Thursday, March 18, 2010

Reticent artificiality

In another essay, developing his reasons for admiring W. G. Sebald, [James Wood] contrasts him with some of his more popular contemporaries:
What is remarkable about The Emigrants and The Rings of Saturn is the reticent artificiality of Sebald's narration, whereby fact is taken from the real world and made fictional. This is the opposite of the trivial "factional" breeziness of writers such as Julian Barnes and Umberto Eco, who take facts and superficially destabilize them within fiction, who make facts quiver a little, but whose entire work is actually in homage to the superstition of fact . . . . Facts are a sport for such writers . . . . For Sebald, however, facts are indecipherable, and therefore tragic.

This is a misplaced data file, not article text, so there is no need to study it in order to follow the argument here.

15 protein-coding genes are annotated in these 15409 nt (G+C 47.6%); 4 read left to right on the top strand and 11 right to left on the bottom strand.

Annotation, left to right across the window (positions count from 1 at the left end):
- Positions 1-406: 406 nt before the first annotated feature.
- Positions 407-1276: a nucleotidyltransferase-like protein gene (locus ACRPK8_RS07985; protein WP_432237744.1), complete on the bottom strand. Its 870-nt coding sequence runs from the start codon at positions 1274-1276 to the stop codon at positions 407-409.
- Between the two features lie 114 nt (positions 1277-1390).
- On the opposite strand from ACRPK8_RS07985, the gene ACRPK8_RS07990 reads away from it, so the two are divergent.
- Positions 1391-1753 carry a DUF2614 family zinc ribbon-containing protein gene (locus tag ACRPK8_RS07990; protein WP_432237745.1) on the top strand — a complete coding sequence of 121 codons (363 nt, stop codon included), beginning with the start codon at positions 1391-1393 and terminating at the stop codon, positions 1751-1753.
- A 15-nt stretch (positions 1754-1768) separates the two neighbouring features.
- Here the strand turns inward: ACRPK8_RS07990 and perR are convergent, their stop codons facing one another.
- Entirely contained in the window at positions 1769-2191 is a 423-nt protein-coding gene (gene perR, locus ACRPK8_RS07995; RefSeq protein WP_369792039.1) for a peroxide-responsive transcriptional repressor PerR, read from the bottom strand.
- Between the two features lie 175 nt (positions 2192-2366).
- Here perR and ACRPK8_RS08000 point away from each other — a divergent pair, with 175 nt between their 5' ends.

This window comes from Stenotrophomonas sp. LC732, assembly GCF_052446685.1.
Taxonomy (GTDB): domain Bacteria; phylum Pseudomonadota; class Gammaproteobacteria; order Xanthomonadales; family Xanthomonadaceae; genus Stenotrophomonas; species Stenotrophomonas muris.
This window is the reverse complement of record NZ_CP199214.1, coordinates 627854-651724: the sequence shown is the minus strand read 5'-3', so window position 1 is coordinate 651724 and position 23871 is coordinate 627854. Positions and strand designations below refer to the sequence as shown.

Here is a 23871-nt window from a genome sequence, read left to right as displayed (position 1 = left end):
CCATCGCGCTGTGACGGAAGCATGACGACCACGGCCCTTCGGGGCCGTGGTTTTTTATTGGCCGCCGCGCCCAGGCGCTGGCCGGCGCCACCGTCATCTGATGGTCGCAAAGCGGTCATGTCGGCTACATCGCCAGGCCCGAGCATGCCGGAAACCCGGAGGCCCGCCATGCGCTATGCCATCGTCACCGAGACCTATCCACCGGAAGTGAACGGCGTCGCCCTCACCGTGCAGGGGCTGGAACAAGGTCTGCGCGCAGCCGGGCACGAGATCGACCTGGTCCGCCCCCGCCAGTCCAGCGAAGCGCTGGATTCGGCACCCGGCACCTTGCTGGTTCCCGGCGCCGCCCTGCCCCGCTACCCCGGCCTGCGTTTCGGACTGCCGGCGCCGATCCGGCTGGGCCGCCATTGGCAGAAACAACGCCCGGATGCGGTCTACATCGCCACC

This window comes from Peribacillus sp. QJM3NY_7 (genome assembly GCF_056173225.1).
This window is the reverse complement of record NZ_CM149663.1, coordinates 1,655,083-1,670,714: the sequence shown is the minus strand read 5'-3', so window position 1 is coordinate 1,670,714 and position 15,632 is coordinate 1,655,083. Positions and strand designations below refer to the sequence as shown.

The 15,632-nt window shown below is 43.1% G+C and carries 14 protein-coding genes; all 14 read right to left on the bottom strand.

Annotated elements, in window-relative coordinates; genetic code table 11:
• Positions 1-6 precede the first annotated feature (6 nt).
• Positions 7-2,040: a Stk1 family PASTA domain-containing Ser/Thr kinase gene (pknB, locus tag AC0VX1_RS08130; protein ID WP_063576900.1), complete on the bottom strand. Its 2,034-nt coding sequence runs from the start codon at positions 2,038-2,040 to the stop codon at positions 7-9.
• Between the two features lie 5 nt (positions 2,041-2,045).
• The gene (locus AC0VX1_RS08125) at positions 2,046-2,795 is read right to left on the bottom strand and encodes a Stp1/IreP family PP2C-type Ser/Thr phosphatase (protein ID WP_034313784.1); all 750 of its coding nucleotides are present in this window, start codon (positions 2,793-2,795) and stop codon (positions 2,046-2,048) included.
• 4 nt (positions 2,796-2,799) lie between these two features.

From James Wood's The Broken Estate as reviewed by Gabriel Josipovici.


  1. Anonymous7:38 am

    I've seen mention of a Josipovici review of The Emigrants, but I've never been able to get ahold of it, and I've always been curious what he would have to say about Sebald. I thought I remembered him dismissing Sebald at the lecture on Modernism he gave at Sussex, though, which always puzzled me, so the implied concurrence with Wood's admiration is all the more interesting.

  2. Yes, he reviewed The Emigrants for the Jewish Chronicle I think. Never seen it either, but he does call it a masterpiece.

  3. The fine blog Vertigo: Collecting & Reading W.G. Sebald has now posted (twice manually retyped!) the Josipovici review. Check the link below if it appears, or the Google.



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